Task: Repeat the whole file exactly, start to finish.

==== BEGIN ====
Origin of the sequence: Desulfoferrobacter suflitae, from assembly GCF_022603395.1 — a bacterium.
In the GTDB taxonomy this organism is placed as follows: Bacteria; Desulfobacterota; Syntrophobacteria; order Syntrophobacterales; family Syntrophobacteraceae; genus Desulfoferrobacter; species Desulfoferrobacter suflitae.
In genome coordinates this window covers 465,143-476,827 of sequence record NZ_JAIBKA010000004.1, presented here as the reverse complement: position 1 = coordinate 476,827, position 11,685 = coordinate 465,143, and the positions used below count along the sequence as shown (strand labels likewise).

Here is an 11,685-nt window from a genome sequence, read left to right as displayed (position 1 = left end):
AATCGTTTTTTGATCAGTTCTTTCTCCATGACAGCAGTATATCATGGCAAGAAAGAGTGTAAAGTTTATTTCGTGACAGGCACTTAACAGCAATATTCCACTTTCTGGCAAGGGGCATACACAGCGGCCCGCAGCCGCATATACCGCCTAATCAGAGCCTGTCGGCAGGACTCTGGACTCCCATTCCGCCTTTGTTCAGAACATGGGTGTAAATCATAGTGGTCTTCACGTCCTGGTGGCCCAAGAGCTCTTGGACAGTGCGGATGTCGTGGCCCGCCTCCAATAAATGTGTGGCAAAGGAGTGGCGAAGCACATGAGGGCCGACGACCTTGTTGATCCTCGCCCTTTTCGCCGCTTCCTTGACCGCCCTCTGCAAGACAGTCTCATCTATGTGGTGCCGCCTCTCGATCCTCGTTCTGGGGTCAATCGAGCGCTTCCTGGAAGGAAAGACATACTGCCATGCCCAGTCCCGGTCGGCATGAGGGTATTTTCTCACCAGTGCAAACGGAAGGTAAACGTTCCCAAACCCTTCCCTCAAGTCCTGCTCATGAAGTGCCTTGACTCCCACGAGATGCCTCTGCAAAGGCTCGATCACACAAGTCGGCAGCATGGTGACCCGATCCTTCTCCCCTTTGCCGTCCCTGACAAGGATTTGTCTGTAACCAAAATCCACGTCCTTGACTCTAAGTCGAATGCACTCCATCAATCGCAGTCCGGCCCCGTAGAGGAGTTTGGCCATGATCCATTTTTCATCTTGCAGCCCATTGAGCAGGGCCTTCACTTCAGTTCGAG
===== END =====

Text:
Origin of the sequence: Desulfoferrobacter suflitae, from assembly GCF_022603395.1 — a bacterium.
In the GTDB taxonomy this organism is placed as follows: Bacteria; Desulfobacterota; Syntrophobacteria; order Syntrophobacterales; family Syntrophobacteraceae; genus Desulfoferrobacter; species Desulfoferrobacter suflitae.
In genome coordinates this window covers 465,143-476,827 of sequence record NZ_JAIBKA010000004.1, presented here as the reverse complement: position 1 = coordinate 476,827, position 11,685 = coordinate 465,143, and the positions used below count along the sequence as shown (strand labels likewise).

Here is an 11,685-nt window from a genome sequence, read left to right as displayed (position 1 = left end):
AATCGTTTTTTGATCAGTTCTTTCTCCATGACAGCAGTATATCATGGCAAGAAAGAGTGTAAAGTTTATTTCGTGACAGGCACTTAACAGCAATATTCCACTTTCTGGCAAGGGGCATACACAGCGGCCCGCAGCCGCATATACCGCCTAATCAGAGCCTGTCGGCAGGACTCTGGACTCCCATTCCGCCTTTGTTCAGAACATGGGTGTAAATCATAGTGGTCTTCACGTCCTGGTGGCCCAAGAGCTCTTGGACAGTGCGGATGTCGTGGCCCGCCTCCAATAAATGTGTGGCAAAGGAGTGGCGAAGCACATGAGGGCCGACGACCTTGTTGATCCTCGCCCTTTTCGCCGCTTCCTTGACCGCCCTCTGCAAGACAGTCTCATCTATGTGGTGCCGCCTCTCGATCCTCGTTCTGGGGTCAATCGAGCGCTTCCTGGAAGGAAAGACATACTGCCATGCCCAGTCCCGGTCGGCATGAGGGTATTTTCTCACCAGTGCAAACGGAAGGTAAACGTTCCCAAACCCTTCCCTCAAGTCCTGCTCATGAAGTGCCTTGACTCCCACGAGATGCCTCTGCAAAGGCTCGATCACACAAGTCGGCAGCATGGTGACCCGATCCTTCTCCCCTTTGCCGTCCCTGACAAGGATTTGTCTGTAACCAAAATCCACGTCCTTGACTCTAAGTCGAATGCACTCCATCAATCGCAGTCCGGCCCCGTAGAGGAGTTTGGCCATGATCCATTTTTCATCTTGCAGCCCATTGAGCAGGGCCTTCACTTCAGTTCGAG